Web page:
Stories of wales washing up on shores with plastic in their stomach is far too common today. It’s not just whales, dolphins, turtles, and orcas, but in fact all marine animals are suffering due to the rise in plastic pollution. A report by Credit Suisse warned that by 2050, our oceans will have more plastic than fish. Whales washing up on shores are a wake up call from nature and it’s time to make a change. One supermarket in Thailand however, has already taken steps towards a greener future. Instead of using plastic wrappers to pack their products, Rimping supermarket in Chiangmai, Thailand is using banana leaves; a natural alternative.
When most supermarkets use plastic wrap on fruits and vegetables, Rimping supermarket is replacing them with banana leaves. The store also uses thin straps that are also made from banana leaves to secure the pack.
The Rimping supermarket in Thailand is using this unique method to wrap fruits, vegetables and other food products. Apart from the packaging technique, the utilizes biodegradable stickers that are embedded with the barcode and details of the product.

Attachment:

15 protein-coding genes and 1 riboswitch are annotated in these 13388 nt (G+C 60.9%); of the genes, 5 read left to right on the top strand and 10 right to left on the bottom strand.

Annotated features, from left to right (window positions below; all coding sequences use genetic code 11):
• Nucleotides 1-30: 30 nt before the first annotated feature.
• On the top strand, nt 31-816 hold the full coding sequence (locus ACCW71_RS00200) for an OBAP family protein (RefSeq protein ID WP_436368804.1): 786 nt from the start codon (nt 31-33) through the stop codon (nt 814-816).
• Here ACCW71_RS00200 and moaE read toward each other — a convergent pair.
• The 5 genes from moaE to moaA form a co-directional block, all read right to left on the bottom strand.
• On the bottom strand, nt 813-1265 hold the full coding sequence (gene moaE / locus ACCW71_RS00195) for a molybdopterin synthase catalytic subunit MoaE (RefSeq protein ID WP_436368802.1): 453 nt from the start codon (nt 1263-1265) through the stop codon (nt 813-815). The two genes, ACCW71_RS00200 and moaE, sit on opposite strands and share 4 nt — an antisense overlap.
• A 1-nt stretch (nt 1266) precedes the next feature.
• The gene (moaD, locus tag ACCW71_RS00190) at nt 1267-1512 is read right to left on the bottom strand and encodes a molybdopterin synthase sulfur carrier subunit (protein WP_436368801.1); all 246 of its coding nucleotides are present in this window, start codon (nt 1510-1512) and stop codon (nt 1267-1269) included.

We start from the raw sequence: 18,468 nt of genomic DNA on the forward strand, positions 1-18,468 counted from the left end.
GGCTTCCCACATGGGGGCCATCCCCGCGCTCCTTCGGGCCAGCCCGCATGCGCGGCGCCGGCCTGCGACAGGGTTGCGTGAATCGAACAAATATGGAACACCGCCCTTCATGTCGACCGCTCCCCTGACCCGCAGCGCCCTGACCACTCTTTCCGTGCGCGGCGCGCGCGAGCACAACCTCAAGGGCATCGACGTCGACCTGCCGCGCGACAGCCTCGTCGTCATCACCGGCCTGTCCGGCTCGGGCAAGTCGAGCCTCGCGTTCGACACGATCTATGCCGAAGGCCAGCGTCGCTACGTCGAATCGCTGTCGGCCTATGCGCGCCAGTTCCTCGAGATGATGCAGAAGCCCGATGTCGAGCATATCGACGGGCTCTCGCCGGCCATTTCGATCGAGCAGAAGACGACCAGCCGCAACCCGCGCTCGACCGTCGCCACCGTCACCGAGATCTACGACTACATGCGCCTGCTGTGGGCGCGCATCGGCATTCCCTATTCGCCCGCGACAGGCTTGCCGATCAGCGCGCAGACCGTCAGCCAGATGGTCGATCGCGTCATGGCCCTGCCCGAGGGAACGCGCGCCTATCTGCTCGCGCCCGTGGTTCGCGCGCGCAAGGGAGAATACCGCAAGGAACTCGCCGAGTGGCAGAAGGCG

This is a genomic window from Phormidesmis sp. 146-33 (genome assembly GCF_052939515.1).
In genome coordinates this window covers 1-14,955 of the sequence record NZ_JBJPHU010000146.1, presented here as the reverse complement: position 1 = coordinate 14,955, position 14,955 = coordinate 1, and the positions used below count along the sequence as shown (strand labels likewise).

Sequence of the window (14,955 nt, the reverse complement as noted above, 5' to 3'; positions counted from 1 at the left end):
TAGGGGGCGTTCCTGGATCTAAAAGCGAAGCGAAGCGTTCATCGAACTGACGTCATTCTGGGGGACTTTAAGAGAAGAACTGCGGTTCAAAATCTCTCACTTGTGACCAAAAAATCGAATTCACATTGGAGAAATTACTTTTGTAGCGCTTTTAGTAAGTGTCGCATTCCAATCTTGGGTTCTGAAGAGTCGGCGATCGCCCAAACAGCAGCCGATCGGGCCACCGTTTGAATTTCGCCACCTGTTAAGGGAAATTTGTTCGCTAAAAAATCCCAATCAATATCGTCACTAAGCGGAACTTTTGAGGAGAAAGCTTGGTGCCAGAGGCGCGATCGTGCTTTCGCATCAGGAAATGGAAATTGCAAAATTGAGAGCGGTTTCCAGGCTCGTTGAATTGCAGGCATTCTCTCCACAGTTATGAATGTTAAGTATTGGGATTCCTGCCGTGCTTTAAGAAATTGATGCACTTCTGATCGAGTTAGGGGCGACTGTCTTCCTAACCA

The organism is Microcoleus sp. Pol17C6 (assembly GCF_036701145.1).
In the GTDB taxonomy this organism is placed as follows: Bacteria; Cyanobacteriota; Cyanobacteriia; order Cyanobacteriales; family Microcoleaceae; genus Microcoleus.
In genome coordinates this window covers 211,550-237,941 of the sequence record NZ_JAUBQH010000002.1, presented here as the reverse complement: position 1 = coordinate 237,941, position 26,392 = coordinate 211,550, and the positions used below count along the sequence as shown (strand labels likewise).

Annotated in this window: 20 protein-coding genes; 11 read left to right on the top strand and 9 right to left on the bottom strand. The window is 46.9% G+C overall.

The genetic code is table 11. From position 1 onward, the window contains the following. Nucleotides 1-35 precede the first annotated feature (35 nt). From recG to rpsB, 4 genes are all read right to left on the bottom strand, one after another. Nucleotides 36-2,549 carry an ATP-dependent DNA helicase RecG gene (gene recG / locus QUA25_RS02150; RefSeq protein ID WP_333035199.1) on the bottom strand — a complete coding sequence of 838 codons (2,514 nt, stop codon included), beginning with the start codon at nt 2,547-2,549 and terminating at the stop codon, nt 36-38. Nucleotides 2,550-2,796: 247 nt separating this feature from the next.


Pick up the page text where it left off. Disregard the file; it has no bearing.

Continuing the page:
In addition to the biodegradable stickers, another sticker is utilized to let customers know that the leaves are ‘pesticide safe’. This ensures customers that the package does not contaminate the packed product in any way and that the leaves used were grown in the safest way possible.
One of the biggest environmental concerns is the use of plastic in food products. Not only do they bleach toxins into our foods, they are also designed for single use, which adds more plastic to the ever growing problem of plastic pollution.